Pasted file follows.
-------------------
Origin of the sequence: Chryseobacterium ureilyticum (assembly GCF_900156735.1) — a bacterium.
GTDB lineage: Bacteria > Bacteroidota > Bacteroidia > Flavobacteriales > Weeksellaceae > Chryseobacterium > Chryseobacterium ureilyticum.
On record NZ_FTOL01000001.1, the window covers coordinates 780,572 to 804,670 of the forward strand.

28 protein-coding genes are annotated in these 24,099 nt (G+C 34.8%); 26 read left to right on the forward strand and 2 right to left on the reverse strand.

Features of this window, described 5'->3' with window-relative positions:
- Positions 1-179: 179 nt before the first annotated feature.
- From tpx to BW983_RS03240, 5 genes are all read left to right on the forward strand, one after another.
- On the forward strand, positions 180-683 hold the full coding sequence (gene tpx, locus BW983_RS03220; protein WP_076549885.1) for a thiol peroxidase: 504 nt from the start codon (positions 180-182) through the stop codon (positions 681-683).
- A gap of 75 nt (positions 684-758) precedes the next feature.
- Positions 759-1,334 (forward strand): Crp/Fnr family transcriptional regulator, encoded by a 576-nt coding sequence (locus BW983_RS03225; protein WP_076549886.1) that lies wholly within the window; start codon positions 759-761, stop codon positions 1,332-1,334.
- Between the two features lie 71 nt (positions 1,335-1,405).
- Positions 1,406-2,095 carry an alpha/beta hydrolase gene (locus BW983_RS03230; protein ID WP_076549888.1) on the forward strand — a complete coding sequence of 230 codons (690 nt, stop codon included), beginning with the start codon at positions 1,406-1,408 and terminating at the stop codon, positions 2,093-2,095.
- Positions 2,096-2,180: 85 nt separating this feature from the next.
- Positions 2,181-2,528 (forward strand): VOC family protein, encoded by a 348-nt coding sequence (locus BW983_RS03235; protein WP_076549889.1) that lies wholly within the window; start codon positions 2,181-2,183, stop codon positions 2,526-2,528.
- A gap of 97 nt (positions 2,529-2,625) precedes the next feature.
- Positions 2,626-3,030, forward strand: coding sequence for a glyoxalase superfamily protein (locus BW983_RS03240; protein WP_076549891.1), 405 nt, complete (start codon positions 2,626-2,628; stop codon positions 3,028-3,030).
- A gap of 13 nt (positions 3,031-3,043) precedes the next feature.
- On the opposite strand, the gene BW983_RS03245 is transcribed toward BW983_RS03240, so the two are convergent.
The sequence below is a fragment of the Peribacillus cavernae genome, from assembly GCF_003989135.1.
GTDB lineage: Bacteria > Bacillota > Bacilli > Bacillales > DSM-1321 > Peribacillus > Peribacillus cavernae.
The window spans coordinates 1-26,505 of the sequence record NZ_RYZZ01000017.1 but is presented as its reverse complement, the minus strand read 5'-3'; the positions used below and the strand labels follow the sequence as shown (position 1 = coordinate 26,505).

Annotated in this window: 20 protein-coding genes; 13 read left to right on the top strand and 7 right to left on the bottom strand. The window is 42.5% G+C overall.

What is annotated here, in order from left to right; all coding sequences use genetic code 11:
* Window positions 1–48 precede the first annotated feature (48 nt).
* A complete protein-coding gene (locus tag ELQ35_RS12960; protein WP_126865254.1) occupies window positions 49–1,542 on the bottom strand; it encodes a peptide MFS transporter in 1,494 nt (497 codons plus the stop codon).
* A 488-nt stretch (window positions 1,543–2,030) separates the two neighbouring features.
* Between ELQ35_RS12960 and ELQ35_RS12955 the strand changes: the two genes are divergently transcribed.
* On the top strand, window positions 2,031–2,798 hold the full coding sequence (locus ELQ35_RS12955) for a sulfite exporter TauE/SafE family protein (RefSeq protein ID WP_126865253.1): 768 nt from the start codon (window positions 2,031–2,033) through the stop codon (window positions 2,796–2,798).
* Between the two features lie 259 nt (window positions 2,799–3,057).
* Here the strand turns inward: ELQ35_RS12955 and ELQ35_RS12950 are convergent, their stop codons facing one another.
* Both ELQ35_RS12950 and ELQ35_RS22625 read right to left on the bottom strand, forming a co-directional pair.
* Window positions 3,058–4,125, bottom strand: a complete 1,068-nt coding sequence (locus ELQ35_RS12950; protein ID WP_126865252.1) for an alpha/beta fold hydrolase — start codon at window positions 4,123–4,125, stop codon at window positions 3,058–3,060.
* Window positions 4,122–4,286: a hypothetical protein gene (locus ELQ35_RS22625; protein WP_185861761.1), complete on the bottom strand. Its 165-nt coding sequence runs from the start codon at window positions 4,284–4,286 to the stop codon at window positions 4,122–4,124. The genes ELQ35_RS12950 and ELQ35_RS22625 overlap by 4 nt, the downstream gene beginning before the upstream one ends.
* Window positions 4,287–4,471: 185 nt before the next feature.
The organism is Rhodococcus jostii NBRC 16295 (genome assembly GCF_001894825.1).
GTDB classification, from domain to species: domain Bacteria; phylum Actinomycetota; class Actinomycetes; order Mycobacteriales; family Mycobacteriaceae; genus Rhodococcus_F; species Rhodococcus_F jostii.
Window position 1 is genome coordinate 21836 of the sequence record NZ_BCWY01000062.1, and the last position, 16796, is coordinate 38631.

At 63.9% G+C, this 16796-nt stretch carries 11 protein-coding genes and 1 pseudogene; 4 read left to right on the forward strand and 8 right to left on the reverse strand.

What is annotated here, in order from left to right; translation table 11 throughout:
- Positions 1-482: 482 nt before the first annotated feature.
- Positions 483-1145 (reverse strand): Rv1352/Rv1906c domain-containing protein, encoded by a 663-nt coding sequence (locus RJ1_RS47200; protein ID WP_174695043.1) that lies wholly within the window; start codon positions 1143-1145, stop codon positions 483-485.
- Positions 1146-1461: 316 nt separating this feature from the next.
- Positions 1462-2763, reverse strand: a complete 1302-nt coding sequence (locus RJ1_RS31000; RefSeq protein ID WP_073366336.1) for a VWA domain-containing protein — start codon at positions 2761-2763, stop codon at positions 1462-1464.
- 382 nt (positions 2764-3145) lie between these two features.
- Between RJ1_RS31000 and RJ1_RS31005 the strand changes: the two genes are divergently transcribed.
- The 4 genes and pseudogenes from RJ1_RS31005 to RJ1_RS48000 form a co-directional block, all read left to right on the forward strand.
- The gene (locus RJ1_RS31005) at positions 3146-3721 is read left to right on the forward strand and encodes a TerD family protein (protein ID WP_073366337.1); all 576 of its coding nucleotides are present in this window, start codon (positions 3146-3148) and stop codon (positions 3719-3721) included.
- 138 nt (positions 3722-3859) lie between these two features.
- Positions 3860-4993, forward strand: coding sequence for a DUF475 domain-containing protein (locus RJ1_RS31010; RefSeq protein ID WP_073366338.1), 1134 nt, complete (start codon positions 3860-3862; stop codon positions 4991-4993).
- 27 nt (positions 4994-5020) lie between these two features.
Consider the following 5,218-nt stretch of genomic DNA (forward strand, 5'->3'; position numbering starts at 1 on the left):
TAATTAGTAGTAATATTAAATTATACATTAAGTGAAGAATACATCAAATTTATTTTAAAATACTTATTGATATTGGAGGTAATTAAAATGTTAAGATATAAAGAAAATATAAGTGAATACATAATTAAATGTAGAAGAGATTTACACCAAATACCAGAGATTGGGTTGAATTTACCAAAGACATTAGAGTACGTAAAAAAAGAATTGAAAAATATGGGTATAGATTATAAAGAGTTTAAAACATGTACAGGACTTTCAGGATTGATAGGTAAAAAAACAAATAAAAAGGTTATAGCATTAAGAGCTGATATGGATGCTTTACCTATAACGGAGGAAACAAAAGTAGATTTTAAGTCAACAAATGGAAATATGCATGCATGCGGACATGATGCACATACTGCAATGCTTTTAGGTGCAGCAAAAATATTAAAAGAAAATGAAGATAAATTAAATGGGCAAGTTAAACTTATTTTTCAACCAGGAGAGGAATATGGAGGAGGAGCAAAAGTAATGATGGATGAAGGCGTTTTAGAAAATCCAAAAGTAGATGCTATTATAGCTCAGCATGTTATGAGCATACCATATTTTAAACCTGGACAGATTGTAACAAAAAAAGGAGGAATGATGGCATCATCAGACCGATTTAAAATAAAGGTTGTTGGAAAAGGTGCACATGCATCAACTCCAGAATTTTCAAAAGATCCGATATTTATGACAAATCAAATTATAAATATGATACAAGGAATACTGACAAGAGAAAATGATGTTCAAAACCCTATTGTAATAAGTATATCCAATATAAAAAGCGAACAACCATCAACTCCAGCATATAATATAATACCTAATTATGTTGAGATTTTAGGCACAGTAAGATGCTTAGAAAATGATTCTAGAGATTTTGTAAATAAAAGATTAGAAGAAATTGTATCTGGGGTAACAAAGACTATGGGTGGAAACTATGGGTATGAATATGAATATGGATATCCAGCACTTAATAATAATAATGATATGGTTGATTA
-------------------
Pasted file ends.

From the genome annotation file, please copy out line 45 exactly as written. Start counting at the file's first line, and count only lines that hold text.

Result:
- Between RJ1_RS31000 and RJ1_RS31005 the strand changes: the two genes are divergently transcribed.